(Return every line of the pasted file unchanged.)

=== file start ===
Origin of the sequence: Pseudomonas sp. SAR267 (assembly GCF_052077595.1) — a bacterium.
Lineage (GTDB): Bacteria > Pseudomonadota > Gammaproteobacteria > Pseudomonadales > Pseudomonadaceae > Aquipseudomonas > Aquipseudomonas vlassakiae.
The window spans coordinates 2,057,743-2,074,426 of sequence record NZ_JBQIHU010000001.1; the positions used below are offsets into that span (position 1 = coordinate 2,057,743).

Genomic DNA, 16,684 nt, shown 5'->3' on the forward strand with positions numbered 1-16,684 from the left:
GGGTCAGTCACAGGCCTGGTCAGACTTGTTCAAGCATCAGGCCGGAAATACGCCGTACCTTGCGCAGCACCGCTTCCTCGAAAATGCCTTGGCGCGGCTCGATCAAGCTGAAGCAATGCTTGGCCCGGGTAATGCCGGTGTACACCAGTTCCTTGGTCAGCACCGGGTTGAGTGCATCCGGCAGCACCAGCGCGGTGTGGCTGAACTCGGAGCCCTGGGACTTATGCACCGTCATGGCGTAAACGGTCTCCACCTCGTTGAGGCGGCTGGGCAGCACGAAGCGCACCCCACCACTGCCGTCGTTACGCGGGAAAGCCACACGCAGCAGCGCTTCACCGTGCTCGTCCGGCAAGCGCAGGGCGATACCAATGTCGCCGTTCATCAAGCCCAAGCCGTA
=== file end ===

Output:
Origin of the sequence: Pseudomonas sp. SAR267 (assembly GCF_052077595.1) — a bacterium.
Lineage (GTDB): Bacteria > Pseudomonadota > Gammaproteobacteria > Pseudomonadales > Pseudomonadaceae > Aquipseudomonas > Aquipseudomonas vlassakiae.
The window spans coordinates 2,057,743-2,074,426 of sequence record NZ_JBQIHU010000001.1; the positions used below are offsets into that span (position 1 = coordinate 2,057,743).

Genomic DNA, 16,684 nt, shown 5'->3' on the forward strand with positions numbered 1-16,684 from the left:
GGGTCAGTCACAGGCCTGGTCAGACTTGTTCAAGCATCAGGCCGGAAATACGCCGTACCTTGCGCAGCACCGCTTCCTCGAAAATGCCTTGGCGCGGCTCGATCAAGCTGAAGCAATGCTTGGCCCGGGTAATGCCGGTGTACACCAGTTCCTTGGTCAGCACCGGGTTGAGTGCATCCGGCAGCACCAGCGCGGTGTGGCTGAACTCGGAGCCCTGGGACTTATGCACCGTCATGGCGTAAACGGTCTCCACCTCGTTGAGGCGGCTGGGCAGCACGAAGCGCACCCCACCACTGCCGTCGTTACGCGGGAAAGCCACACGCAGCAGCGCTTCACCGTGCTCGTCCGGCAAGCGCAGGGCGATACCAATGTCGCCGTTCATCAAGCCCAAGCCGTA